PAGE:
Cameron Giles, PhD Candidate in Law at Northumbria University, discusses how Daryll Rowe’s sentence could change the law’s approach to HIV transmission for The Conversation.
Five months after he was found guilty of intentionally infecting other men with HIV, Daryll Rowe was given a life sentence and told he will serve a minimum of 12 years in prison. Speaking as she handed down the sentence, the judge told Rowe she believed he “will potentially remain a danger to others for the rest of [his] life”.
This marks the first conviction for intentional transmission of the virus in England and Wales. That it’s the first such conviction has as much to do with the ongoing medical advancements in HIV treatment, as it is with the difficulties in establishing that transmission was intentional. As the National AIDS Trust emphasised in a statement before the sentencing, since effective treatment makes passing the virus on to another impossible, the offence “could only be commit[ed] by avoiding one’s own crucial treatment”.
People living with the virus are able to expect a “near normal” life expectancy and the condition is now considered chronic rather than life-limiting. But while it is manageable, a HIV diagnosis is still a life-altering event, and those living with the virus need to rigorously follow their treatment regimes.
The particular impact that the diagnosis had on Rowe’s victims, whom he taunted in texts and online messages after he slept with them, cannot be understated. In the course of his trial, several of them – both those to who contracted the virus and those who did not – testified to the tremendous psychological effect Rowe has had on them.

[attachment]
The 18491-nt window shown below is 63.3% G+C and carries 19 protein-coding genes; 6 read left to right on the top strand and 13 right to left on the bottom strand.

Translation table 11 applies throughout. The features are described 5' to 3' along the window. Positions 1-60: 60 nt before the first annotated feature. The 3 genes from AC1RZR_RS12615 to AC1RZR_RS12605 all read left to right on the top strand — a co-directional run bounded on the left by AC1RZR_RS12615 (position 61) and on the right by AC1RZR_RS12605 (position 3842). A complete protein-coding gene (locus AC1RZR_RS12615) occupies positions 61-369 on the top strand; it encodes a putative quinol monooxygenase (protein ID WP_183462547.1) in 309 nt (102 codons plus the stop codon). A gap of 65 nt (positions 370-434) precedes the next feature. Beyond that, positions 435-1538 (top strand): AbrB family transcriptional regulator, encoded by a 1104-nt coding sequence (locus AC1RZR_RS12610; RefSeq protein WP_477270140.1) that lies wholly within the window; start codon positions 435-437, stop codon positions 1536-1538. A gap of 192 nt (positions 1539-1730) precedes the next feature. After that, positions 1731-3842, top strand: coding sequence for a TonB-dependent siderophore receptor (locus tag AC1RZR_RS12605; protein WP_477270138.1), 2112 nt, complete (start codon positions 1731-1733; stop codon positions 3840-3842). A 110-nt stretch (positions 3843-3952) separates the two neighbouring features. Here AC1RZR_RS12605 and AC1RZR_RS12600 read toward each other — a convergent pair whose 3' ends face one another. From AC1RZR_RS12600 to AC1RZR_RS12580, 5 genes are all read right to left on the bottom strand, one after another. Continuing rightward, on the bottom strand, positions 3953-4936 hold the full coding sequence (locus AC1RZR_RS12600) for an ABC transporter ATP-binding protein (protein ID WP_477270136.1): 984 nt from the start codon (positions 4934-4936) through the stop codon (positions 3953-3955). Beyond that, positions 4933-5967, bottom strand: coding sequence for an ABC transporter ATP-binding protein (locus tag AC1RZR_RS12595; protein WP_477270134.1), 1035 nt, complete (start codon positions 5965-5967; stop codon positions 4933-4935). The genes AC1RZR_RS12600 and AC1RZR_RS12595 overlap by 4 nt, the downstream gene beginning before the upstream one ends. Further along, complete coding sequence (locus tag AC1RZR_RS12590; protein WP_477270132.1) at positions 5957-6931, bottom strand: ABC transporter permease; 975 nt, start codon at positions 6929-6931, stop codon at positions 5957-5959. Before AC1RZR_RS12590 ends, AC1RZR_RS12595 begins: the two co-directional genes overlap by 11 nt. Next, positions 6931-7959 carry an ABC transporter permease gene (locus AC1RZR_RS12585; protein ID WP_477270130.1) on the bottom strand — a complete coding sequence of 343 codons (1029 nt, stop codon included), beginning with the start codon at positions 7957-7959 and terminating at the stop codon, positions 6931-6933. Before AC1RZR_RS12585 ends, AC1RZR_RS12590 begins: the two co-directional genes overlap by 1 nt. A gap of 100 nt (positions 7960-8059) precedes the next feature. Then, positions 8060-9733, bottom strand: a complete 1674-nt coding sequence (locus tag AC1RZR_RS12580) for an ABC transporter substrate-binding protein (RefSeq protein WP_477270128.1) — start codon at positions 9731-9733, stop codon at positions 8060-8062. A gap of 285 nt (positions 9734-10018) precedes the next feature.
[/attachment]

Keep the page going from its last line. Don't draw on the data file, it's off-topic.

But alongside these individual stories, cases such as Rowe’s make a significant impact on the public perception of HIV and towards people living with the virus.
Rowe’s case, which made headlines around the country, should be recognised as what it is: an exceptionally rare and disturbing case, involving a defendant who took deliberate steps to increase his risk of transmitting the virus, which does not reflect the life experiences of the tens of thousands of people living with the virus in the UK.
In particular, the case may draw further attention to how HIV is treated in online spaces, not least dating apps such as Grindr. The app is already in the public eye regarding it sharing some users’ self-declared HIV statuses with external companies. The app’s developers introduced HIV status categories into its user profiles after the time of Rowe’s arrest. However, it still featured as a key component in the Rowe case, with messages sent via the app used as evidence of his intentions.
Online evidence such as this might drastically improve the prosecution of a range of criminal offences, but there is a risk that such evidence can be misinterpreted. It’s also important to recognise that heavy-handed regulation of online spaces might have a detrimental effect on digital communities, particularly those which might support people living with HIV.
Rowe’s sentence also raises the issue of how the criminal law frames HIV transmission more generally. Since Mohammed Dica became the first person successfully prosecuted for transmitting HIV in 2003 – though he wasn’t found to have done so deliberately – the courts have determined that transmission should be dealt with as a physical harm, rather than a sexual offence. Since Rowe was convicted of Grievous Bodily Harm under the Offences Against the Person Act, he will not be placed on the sexual offenders register for the offence – but his omission from the register might well attract public criticism and could reopen the debate over how best to treat exceptional cases of intentional HIV transmission.
It’s not yet clear whether Rowe will appeal elements of his conviction or sentence. What is certain is that the case as a whole, and in particular Rowe’s life sentence, will become a touchstone for the debate over the law’s approach to HIV in the future.
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